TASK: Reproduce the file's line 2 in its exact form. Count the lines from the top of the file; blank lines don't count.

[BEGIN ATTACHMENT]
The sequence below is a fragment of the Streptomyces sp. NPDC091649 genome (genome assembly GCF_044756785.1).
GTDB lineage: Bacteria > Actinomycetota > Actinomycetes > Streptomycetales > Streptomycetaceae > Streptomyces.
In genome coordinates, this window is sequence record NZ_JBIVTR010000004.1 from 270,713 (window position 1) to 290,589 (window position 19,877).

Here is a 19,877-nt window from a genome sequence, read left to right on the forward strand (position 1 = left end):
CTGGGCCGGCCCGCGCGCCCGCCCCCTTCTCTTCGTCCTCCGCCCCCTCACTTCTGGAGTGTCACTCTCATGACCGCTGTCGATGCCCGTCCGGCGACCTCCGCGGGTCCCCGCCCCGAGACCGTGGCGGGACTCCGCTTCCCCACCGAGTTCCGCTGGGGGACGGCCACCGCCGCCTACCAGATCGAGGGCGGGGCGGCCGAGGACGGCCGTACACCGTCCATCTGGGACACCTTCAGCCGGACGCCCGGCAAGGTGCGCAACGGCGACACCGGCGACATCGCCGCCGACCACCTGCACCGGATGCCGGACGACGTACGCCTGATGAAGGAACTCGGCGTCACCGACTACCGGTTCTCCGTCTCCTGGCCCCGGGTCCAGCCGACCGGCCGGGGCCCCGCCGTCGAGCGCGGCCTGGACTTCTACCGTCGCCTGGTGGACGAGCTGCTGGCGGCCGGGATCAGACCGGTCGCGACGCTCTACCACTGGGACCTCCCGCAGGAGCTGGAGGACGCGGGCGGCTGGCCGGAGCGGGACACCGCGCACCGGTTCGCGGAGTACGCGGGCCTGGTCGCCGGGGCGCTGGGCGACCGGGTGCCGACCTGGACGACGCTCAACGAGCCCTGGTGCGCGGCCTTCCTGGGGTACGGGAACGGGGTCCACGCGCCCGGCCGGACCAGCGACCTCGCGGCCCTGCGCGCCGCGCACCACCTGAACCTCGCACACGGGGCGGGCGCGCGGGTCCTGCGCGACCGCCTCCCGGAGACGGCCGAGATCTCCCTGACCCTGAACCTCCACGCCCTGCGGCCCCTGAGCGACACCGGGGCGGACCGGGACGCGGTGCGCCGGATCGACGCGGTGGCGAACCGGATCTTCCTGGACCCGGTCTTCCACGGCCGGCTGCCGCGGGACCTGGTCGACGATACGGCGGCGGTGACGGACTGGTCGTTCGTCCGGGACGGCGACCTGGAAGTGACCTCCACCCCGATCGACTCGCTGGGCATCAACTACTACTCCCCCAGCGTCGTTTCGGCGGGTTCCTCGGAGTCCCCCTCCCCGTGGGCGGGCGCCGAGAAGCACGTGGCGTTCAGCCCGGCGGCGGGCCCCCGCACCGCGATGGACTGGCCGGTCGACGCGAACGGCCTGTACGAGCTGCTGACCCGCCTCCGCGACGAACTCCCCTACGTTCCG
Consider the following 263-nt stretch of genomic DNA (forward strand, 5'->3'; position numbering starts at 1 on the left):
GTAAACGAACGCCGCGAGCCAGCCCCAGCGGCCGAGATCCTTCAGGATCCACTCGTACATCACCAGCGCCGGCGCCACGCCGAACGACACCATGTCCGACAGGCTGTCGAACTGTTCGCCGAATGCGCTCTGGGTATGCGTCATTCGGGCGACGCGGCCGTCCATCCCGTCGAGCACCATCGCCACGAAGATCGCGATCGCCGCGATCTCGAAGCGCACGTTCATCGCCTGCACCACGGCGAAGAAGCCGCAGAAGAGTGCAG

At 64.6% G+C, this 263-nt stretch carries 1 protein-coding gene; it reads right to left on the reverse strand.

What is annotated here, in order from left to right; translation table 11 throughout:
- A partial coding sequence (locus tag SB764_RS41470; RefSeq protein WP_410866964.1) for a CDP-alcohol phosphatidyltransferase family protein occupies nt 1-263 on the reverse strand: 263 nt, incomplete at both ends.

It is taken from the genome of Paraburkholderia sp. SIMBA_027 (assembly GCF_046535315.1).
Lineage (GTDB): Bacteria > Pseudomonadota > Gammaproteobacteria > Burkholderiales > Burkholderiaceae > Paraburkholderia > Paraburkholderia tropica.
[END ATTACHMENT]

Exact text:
GTDB lineage: Bacteria > Actinomycetota > Actinomycetes > Streptomycetales > Streptomycetaceae > Streptomyces.